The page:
AEA365 | A Tip-a-Day by and for Evaluators

Jan/10

27

Jamie Coburn on PreK Data Resources

My name is Jamie Coburn and I recently completed my PhD in Program Planning and Evaluation from Tennessee Tech University (TTU). I am employed in state government as an early childhood consultant. I teach as adjunct faculty for both TTU and Nashville State Community College with both classroom-based and distance-based learners. My primary interest is in early childhood and prekindergarten program evaluations.

Rad Resource: National Institute for Early Education Research (NIEER). The National Institute for Early Education Research (NIEER) conducts and communicates research to support high quality, effective, early childhood education for all young children. The Institute offers independent research-based advice and technical assistance to policymakers, journalists, researchers, and educators.

One of many resources provided by NIEER is a State Preschool Yearbook and Interactive Database that includes information about key state prekindergarten policies around Access, Quality Standards, and Resources. The Interactive Database provided information in sortable tables so that policy comparisons can be made across all 50 states. The National Institute for Early Education Research (NIEER) may be found online at http://nieer.org/

Rad Resource: Annie E. Casey Foundation (AECF) Kids Count Data. The first section of the annual survey of state-funded preschool programs describes national trends for enrollment in, quality of, and spending on preschool. The second section presents detailed profiles outlining each state’s policies with respect to preschool access, quality standards, and resources. In addition to providing basic program descriptions, these state profiles describe unique features of a state’s program and recent changes that can be expected to alter the future Yearbook statistics on a program. Online appendices include tables incorporating complete survey data obtained from every state, as well as Head Start, child care, U.S. Census, and special education data. The AECF Kids Count Data can be found online at http://www.aecf.org/MajorInitiatives/KIDSCOUNT.aspx

In addition to providing national data, The AECF funds a nationwide network of state-level KIDS COUNT projects that provide a more detailed, community-by-community picture of the condition of children. The KIDS COUNT Network improves programs and policies for children and families by collecting and reporting credible data and promoting the use of data-based advocacy and communications strategies. The AECF state-level Kids Count can be found online at http://bit.ly/AECF-Kidscount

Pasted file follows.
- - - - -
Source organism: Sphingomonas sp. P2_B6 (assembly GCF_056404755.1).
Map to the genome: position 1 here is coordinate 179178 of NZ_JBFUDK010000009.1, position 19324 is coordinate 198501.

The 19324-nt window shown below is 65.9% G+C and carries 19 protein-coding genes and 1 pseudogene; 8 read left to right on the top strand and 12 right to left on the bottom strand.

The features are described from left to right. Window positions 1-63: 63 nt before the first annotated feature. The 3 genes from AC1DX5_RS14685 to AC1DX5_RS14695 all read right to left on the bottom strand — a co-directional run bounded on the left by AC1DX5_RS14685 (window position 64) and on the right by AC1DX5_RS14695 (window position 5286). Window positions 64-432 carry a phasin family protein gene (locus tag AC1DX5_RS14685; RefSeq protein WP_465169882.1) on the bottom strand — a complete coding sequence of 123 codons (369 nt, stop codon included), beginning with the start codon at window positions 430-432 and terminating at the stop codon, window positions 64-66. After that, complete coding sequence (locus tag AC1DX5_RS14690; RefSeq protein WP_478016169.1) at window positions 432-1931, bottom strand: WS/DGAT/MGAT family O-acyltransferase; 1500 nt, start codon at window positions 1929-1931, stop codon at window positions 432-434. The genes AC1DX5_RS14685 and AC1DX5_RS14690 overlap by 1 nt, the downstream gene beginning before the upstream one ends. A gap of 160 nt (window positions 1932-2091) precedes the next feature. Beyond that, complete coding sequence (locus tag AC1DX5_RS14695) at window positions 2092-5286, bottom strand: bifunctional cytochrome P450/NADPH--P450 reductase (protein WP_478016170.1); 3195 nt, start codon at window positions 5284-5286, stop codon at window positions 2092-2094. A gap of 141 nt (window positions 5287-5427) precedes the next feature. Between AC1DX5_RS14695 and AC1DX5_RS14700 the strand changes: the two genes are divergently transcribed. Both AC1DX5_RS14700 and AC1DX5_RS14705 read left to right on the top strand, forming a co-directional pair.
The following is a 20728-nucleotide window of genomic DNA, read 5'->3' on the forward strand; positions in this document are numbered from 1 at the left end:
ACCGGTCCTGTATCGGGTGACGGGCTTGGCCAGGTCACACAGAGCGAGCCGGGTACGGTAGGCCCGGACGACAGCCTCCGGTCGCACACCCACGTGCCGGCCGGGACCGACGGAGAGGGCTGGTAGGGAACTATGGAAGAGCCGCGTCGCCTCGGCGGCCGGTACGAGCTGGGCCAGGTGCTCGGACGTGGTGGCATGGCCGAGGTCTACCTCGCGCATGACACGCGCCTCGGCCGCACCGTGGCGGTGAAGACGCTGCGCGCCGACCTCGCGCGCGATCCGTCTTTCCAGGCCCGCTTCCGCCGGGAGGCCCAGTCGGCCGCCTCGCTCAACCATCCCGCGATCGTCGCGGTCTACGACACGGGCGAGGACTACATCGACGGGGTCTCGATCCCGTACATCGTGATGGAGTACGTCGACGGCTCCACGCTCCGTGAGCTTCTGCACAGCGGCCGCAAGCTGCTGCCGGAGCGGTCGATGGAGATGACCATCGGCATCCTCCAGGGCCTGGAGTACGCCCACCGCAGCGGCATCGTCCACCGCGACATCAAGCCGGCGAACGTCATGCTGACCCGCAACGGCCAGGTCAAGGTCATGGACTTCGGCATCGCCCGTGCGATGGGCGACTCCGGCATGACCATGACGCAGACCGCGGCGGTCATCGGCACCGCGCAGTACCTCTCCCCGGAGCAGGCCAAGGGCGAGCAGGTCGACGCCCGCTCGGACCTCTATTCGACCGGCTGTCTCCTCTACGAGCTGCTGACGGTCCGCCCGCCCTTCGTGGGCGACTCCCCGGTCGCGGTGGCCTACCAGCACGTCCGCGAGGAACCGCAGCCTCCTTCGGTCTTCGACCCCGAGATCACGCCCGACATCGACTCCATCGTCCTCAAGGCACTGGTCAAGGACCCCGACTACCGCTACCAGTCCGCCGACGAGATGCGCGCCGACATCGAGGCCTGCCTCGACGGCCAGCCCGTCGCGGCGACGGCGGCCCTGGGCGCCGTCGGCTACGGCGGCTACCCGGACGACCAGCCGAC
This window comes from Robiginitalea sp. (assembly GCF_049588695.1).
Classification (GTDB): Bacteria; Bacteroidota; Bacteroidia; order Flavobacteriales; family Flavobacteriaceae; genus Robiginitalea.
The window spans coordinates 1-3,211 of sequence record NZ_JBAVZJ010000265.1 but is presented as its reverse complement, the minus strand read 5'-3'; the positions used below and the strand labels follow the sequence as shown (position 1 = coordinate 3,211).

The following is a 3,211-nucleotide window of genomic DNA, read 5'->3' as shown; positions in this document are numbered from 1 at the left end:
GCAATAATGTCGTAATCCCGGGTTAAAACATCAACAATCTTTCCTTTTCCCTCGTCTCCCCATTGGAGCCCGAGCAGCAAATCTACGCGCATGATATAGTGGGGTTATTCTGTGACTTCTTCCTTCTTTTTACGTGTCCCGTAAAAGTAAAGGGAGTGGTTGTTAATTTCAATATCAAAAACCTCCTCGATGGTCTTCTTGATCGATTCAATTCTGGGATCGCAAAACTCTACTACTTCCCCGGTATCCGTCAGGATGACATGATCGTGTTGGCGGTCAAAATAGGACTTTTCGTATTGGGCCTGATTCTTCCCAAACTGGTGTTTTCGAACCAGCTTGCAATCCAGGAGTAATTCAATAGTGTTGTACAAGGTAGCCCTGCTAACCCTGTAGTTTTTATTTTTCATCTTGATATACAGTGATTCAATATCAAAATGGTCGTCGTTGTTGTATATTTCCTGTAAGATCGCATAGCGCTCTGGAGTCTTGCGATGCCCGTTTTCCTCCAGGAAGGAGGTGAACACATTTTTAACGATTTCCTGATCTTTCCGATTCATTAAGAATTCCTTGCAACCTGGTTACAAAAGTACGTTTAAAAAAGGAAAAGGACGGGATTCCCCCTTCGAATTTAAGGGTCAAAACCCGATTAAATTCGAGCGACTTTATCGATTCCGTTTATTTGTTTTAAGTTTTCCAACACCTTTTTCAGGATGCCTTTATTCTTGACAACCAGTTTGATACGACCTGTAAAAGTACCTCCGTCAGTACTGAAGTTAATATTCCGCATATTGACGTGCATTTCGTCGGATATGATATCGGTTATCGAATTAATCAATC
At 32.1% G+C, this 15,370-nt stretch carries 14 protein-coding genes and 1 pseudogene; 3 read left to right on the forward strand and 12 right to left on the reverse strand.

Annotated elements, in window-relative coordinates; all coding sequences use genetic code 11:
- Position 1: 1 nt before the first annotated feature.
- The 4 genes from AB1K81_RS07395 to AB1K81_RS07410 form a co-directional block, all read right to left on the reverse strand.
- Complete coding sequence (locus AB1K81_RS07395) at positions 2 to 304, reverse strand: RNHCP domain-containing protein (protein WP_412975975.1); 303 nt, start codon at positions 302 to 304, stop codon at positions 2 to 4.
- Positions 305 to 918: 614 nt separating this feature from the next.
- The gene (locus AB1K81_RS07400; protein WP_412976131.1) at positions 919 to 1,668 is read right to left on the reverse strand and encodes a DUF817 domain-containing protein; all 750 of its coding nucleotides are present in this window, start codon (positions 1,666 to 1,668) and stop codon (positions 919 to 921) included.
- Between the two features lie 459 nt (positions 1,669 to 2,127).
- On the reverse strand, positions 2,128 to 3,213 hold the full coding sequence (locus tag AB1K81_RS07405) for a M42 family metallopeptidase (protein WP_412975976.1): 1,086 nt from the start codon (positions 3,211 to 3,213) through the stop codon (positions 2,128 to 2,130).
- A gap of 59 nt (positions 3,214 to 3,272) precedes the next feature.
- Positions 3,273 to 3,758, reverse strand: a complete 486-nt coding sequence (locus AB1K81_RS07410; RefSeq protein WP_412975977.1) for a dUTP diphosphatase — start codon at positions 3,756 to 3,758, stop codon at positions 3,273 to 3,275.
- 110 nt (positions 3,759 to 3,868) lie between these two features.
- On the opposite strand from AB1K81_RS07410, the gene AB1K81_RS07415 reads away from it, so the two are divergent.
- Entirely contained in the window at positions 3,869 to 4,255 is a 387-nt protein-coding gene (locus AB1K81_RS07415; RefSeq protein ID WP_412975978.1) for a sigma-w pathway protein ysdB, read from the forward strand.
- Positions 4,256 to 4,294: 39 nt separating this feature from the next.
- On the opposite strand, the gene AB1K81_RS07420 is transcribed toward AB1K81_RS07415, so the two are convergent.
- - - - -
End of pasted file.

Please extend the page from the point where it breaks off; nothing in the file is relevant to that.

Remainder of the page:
Bonus! Neat Find: Eva the Evaluator (Learningham, 2009). A book written and illustrated for children by Roger Miranda and Birgit Stadler that explains the many roles of evaluators. Having just graduated in program planning and evaluation and having worked in state government for many years evaluating various early childhood programs, I have found myself, at times, having a hard time explaining to my children, my mother and other people in my life, just exactly what my work entails. This book humorously and cleverly describes all the tasks that evaluators do. Eva the Evaluator may be found at http://www.learningham.com or ordered through http://www.Amazon.com.

This contribution is from the aea365 Daily Tips blog, by and for evaluators, from the American Evaluation Association. Please consider contributing – send a note of interest to aea365@eval.org.

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3 comments

  • Darrell Brown · March 3, 2012 at 8:55 am

    As an evaluator in a Pk-12 school district, this is great information. I really appreciate the links. They are very helpful! Thank you!

    Reply

  • Author comment by John LaVelle · January 28, 2010 at 11:18 pm

    I just ordered a copy of Eva the Evaluator, and am really looking forward to it. If it’s as good as you say, I may have to get a copy to send to the relatives!

    Reply

  • Admin comment by Susan Kistler · January 27, 2010 at 6:34 pm

    Jamie,

    Truly appreciate your sharing!

    The Annie E Casey Foundation had a conference yesterday where they were talking about issues around using new media. They noted that the kids count data is even accessible and available formatted for your mobile phone http://mobile.kidscount.org/

    Reply

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